Removing my hearing aids at night decreases the volume but distorts the sound. So I wonder, what is all that noise? Is Mowgli working out, jumping off his loft, dancing? What? At 2:00 in the morning, shouldn’t he be asleep?
The master bedroom is spacious and bright, sliding doors opening to the patio and pool. It is where I spend most of my time as the family occupies various regions of the house. Situated off the end of the hall, away from the common areas, it should be a quiet retreat. Should be.
Learning from experience
At an earlier time in our family life, before baby monitors, we had a chance to live in a beautiful river-view home. We rejected that abode because our room would be three floors up from our two young girls.
When we first moved to Arizona, I declined a floor plan that placed C-boy at the opposite end of an otherwise ideal house. At six years old and virtually an only child, he still crawled in with us every night. Imagining him traversing the house in the dark made me uncomfortable.
Scouting out this shared home, ED expressed concern that the boys would be upstairs while she was down. I convinced her that, because there were two of them, it would not be a problem. For reasons I cannot recall, Mowgli took the bedroom immediately above ours.
Shortly after moving in, Mowgli’s cry for his mother awakened me. I ran upstairs to discover that Mowgli was throwing up. After calming him, I alerted ED, retrieved cleaning supplies, and cleaned up while she took care of Mowgli. My years as a medical Speech-Language Pathologist had prepared me for vomit.
ED’s room across the hall from ours is wonderfully positioned to avoid noise from overhead, while ours is perfect to receive it. Removing my hearing aids at night decreases the volume but distorts the sound. So I wonder, what is all that noise? Is Mowgli working out, jumping off his loft, dancing? What? At 2:00 in the morning, shouldn’t he be asleep?
It’s not that noisy
A good grandmother might climb the steps and quell the noise. After all, this teen with ADD should be getting a good night’s rest. But so should this old lady.
I roll over onto my better ear and make a mental note to mention it to ED.
When our group of close family friends was confined to a Wisconsin cabin one rainy day many years ago, one of the adults was dubbed “Crabby Old Aunt Pat” after scolding the two young boys who were being boys. Normally calm and patient, Pat reached her breaking point as the gloom and confinement intensified the antics of the restless children. We parents, inure to the arrhythmia of the dribbling basketball and laughter, were relieved that the boys were leaving us to our books. Pat has accepted the moniker with good humor, and the incident has become legend.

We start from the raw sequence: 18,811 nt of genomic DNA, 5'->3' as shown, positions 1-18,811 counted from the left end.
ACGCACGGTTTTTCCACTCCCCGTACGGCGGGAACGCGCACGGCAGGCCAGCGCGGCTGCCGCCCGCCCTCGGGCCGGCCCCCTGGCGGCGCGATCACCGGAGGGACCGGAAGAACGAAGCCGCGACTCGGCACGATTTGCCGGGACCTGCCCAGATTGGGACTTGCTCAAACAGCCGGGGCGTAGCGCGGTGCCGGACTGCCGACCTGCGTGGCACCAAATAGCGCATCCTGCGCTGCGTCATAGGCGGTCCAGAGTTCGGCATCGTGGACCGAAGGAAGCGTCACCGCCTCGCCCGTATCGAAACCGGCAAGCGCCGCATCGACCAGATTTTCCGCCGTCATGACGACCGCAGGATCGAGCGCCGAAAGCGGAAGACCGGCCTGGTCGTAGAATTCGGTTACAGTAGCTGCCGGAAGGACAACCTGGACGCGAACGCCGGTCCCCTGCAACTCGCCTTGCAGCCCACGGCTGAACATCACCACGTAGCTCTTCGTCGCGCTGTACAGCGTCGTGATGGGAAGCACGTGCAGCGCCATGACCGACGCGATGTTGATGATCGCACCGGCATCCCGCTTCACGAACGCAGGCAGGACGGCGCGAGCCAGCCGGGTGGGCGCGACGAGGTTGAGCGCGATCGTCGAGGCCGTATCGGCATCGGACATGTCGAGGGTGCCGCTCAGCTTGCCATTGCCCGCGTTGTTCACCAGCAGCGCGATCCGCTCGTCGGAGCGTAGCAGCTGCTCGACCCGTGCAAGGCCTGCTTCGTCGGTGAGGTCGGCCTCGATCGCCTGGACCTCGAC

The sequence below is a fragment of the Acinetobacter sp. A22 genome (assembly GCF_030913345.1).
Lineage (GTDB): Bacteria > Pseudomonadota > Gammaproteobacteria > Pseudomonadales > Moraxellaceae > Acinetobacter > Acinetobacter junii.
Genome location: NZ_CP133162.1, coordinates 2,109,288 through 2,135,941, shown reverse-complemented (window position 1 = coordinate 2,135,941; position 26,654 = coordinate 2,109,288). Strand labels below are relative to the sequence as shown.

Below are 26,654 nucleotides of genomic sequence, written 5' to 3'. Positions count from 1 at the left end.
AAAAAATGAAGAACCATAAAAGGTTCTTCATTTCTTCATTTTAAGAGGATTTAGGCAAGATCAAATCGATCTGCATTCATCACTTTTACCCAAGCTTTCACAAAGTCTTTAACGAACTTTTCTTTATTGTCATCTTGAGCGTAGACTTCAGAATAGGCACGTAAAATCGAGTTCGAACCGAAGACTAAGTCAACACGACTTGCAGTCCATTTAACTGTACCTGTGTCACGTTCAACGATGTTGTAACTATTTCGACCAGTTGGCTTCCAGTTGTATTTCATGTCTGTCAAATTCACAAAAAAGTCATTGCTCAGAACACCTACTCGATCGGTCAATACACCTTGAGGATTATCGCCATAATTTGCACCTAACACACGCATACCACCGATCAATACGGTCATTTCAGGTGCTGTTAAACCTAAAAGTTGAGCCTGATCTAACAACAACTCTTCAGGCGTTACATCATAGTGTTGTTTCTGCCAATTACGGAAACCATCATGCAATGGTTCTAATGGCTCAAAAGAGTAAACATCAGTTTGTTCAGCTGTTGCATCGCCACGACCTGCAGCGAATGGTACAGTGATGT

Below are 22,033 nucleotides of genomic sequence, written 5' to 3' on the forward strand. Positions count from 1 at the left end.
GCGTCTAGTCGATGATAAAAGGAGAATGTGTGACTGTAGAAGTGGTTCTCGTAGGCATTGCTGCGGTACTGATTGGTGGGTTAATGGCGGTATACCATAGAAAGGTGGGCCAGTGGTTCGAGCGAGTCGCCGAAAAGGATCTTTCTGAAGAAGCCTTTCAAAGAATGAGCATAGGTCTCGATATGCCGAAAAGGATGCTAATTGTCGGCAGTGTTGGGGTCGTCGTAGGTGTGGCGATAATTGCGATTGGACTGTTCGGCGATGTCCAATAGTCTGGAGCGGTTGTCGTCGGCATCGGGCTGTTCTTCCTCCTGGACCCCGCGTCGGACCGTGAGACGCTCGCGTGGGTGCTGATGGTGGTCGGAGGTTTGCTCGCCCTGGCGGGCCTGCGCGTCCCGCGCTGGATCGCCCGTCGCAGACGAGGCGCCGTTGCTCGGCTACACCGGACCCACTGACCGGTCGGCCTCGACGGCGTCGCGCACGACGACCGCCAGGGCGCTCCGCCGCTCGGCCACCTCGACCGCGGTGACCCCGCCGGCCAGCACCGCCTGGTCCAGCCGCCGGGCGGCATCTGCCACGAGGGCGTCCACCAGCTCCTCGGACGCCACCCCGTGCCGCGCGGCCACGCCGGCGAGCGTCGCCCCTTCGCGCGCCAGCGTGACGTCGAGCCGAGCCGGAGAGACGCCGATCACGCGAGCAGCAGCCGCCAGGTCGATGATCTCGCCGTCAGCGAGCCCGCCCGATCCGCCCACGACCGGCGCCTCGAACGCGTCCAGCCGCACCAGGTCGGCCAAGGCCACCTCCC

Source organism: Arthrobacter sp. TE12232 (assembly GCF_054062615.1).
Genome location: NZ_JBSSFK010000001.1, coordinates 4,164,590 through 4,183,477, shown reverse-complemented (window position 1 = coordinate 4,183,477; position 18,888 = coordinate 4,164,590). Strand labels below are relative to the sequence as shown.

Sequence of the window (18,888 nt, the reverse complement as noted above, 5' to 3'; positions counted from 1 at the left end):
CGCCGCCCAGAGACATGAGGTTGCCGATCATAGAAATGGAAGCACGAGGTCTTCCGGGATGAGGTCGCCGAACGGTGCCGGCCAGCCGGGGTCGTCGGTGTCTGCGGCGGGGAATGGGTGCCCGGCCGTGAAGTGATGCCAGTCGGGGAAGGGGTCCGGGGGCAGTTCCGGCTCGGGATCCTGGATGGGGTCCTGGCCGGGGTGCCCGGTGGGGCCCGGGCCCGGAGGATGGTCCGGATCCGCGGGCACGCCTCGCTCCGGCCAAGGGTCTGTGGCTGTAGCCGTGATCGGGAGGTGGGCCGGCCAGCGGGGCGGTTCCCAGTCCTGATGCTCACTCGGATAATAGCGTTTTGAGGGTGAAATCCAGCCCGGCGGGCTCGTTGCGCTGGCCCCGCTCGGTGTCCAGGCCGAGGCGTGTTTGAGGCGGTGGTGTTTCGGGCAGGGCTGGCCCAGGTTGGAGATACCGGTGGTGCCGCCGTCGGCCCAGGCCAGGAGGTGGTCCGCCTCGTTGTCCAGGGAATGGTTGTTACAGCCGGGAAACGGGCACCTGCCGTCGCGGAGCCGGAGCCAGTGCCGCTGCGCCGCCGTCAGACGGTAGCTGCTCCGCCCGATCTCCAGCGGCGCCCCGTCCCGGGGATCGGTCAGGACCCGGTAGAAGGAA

During this current shelter-in-place, life has literally quieted. There are fewer aircraft disturbing the skies. The traffic behind our house on the street that leads to the local school is noticeably lessened. The boys are home but upstairs most of the time, out of sight and sound. Friends and family are no longer stopping by.
The major sounds in our house consist of our daughter on her phone for work and our younger grandson distance learning or watching Youtube. I have become accustomed to quiet which is my natural preference.
The cacophony reverberating from the Starbucks walk-up window this past Sunday hit me like a wall. The loud music (definitely something later than the ‘90’s) required that I call out and wave for service. With my voice muffled by my mask and overwhelmed by the decibels of the music, I repeated my name three times for the barista to understand and retrieve my order. The whole exchange took less than one minute but was long enough to make me uncomfortable, triggering anxiety as I returned to the car.
Noise is unwanted sound. Music to one person is noise to another. Or music in one situation is noise in another. There is no doubt that the noise in Starbucks is music to those young baristas, and I certainly don’t begrudge them that joy while working alone during these stressful times.
As I reflected on my disturbed emotions, my only concern was actually for myself: how will I live in the post virus world?